The milestone of reaching the 120 million number on the digital parcel layers coupled with the acquisition of the geocoder has made a vast difference to FASS. “The geocoder was written in a way we were able to take the parcel data and use it as the layer within the geocoder,” explained Little. “So now when we geocode properties using our PxPoint geocoder we’re able to geocode addresses to the parcel level. By having 120 million parcels, a majority of the addresses that are now entered into our system, instead of going to a zip code level or what’s called a zip plus four segment level, now when somebody entrees an address they’re being put on a
rooftop. That’s for 120 million properties in the U.S. For navigation, 911 routing, underwriting, taxes, we have between PxPoint Geocoder and ParcelPoint a way now to get them to derive answers on a property basis instead of a neighborhood basis. From a strategy point with everything being based on accuracy and specific location, customers can incorporate our technology to develop more powerful solutions for their particular vertical.”
The geocoder has two functions within it – first is pure address standardization, e.g., somebody enters the address and it breaks the address down, then basically puts it back together in a way that is recognizable. The second function is once you have a standard address then you match that address against whatever data you have to assign a latitude and longitude. “For that second stage of geocoding now instead of going to a street segment which would lay out the range of the lat and long for the street, now once they have a standardized address we can give them a specific lat long that equates to the centroid of that rooftop of that parcel,” said Little. “In a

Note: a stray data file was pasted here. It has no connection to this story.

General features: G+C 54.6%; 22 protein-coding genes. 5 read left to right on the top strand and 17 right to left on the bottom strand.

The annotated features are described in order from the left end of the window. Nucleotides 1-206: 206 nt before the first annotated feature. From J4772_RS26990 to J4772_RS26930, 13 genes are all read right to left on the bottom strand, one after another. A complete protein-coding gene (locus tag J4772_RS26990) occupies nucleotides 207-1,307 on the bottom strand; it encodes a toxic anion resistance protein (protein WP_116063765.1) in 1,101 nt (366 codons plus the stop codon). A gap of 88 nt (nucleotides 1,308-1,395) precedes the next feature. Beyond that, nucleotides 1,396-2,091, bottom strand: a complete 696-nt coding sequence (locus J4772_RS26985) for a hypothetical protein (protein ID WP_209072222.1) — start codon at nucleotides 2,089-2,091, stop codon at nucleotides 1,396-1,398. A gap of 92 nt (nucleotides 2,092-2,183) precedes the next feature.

typical geocoder there would be one lat and long that represents all twelve properties in a street with 12 houses on it. Now you have one lat and long for each of the 12 properties.”
Little makes the point that if you’re looking at the values of the house, or damage, when an insurance policy may be up for renewal, if you have the same point for all 12 properties, you’re very limited from a analytical standpoint for what you can do with that property. “If you have a specific point for every one of those 12 properties, there’s a lot that you can do and a lot of information you can provide to individuals to help them make better decisions.”
“With the property specific data for over 100 we have provided, plus the different geospatial spatial layers that we’ve acquired with the Proxix acquisition, the ones we’ve built along with the geocoder and the parcel level, now we’re really starting to develop solutions into different markets,” said Little. First American has been working with ESRI to develop an underwriting solution within insurance for their users.
First American updates digital parcels for the entire country, 3,000 jurisdictions that are changing parcels, storing it in one database. The fact that they use the data within their own operations to drive efficiency of the company as a whole, using their own internal GIS applications. The National Parcel Database should have a significant impact on both public- and private-sector companies that want to use geographic information to improve the accuracy of a variety of products and services.
Note: correction in last week’s industry news: Attendance at Intergraph 2009 was at last count approximately 1500.